But more frequent napping provided no benefit, researchers found.
In fact, we found that frequent nappers had initially a higher risk for incident cardiovascular disease,” said lead author Nadine Hausler, a postdoctoral researcher at University Hospital of Lausanne in Switzerland. “However, when we took sociodemographic, lifestyle andinto account, this increased risk disappeared.”
The findings left experts scratching their heads.
“I don’t think it’s anything definitive, in terms of whether napping is actually helpful or not helpful,” said Marie-Pierre St-Onge, director of the sleep program at Columbia University Irving Medical Center in New York City.
She noted that the health benefits of napping are a source of intense debate among researchers, with many arguing that naps are a sign of lousy nighttime sleep and, therefore, not a good thing.
“This throws a little bit of a curveball, because they found one to two naps per week might be beneficial,” St-Onge said.
For this study, researchers looked at napping patterns of nearly 3,500 randomly selected people in Switzerland, and then tracked their heart health for more than five years.
About three in five said they don’t nap. One in five said they nap once or twice a week — the same number who reported napping three or more days a week.
Frequent nappers tended to be older men with excess weight and a tobacco habit. Though they reportedthan those who don’t nap, they also reported more daytime sleepiness and were more likely to have , a condition that wakes a person repeatedly in the night when their breathing stops.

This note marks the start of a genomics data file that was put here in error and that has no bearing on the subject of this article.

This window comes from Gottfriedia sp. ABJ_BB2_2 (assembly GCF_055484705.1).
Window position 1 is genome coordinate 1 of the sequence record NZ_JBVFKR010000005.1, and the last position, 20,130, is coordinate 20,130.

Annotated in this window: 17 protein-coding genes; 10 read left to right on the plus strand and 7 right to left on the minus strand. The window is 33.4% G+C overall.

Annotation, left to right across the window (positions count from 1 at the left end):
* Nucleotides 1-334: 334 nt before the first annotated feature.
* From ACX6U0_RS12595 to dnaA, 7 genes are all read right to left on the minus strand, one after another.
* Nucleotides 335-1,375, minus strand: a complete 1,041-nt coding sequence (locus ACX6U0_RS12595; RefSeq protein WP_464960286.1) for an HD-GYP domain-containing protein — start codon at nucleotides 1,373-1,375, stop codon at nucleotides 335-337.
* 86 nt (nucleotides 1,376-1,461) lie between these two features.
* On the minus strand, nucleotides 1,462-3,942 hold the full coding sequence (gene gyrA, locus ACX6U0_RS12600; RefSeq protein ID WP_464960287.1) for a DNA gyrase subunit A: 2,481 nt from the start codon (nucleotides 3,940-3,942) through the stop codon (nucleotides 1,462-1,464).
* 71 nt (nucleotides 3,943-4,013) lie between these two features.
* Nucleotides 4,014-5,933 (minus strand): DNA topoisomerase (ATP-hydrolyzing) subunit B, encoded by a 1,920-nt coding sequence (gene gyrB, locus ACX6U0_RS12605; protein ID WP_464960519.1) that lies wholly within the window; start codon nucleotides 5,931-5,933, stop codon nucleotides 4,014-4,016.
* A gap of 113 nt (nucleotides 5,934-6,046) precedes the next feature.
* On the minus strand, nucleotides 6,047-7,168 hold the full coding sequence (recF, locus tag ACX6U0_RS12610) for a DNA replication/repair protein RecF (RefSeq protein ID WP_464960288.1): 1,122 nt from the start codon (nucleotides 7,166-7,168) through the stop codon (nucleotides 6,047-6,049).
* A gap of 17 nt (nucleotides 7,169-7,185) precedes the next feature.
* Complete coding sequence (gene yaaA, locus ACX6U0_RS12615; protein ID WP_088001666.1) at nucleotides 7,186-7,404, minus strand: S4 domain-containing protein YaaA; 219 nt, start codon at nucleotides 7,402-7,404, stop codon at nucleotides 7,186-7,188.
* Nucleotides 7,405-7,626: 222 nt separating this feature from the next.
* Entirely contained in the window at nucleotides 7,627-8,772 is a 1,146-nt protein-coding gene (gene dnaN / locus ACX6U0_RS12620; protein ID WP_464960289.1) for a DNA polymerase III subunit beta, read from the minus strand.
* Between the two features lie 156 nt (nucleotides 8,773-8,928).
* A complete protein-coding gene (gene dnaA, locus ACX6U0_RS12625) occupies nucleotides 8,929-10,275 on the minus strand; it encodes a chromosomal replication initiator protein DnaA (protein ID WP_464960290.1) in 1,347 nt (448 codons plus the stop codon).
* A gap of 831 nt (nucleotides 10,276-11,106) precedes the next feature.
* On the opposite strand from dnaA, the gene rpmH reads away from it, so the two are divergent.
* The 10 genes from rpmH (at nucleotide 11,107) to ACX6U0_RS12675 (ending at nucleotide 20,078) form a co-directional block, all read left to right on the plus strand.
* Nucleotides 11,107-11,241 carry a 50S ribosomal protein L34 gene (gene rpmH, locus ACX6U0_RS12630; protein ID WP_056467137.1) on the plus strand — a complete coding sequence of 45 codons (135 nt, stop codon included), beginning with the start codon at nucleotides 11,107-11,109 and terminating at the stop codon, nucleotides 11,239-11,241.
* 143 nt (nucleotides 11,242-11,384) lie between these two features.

During the five-year follow-up, participants had 155 fatal and non-fatal heart events, the findings showed. These could include heart attacks, strokes and heart disease caused by clogged arteries that required surgical reopening.
Napping once or twice a week cut a person’s risk of heart attack, stroke and heart failure by 48%, compared with people who don’t nap at all, the researchers found.
Frequent naps initially appeared to increase a person’s heart risk by 67%, but that disappeared after accounting for other risk factors, the study authors noted.
Dr. Martha Gulati, a cardiologist who is editor-in-chief of CardioSmart.org, the American College of Cardiology’s patient website, said it makes sense that frequent napping could be a red flag for health problems.
“I worry that somebody that naps every day isn’t,” she said. “Somebody who takes six or seven naps a week, I ask, are you not at night? Is that how you’re catching up with your sleep?”
Gulati added, “But I am still going to enjoy my Sunday naps, and now say I am working on lowering my risk for heart disease when my husband asks.”
“The mechanisms are not straightforward,” she said. “We assume that occasional napping might be a result of a physiological compensation allowing to decrease the stress due to insufficient nocturnal sleep and, thus, could have a beneficial effect on cardiovascular disease events.”
Though she said the results should first be confirmed by other studies, Hausler added: “We can say that an occasional nap can potentially decrease cardiovascular disease risk for healthy adults.”
The study was published online Sept. 9 in the journal Heart.
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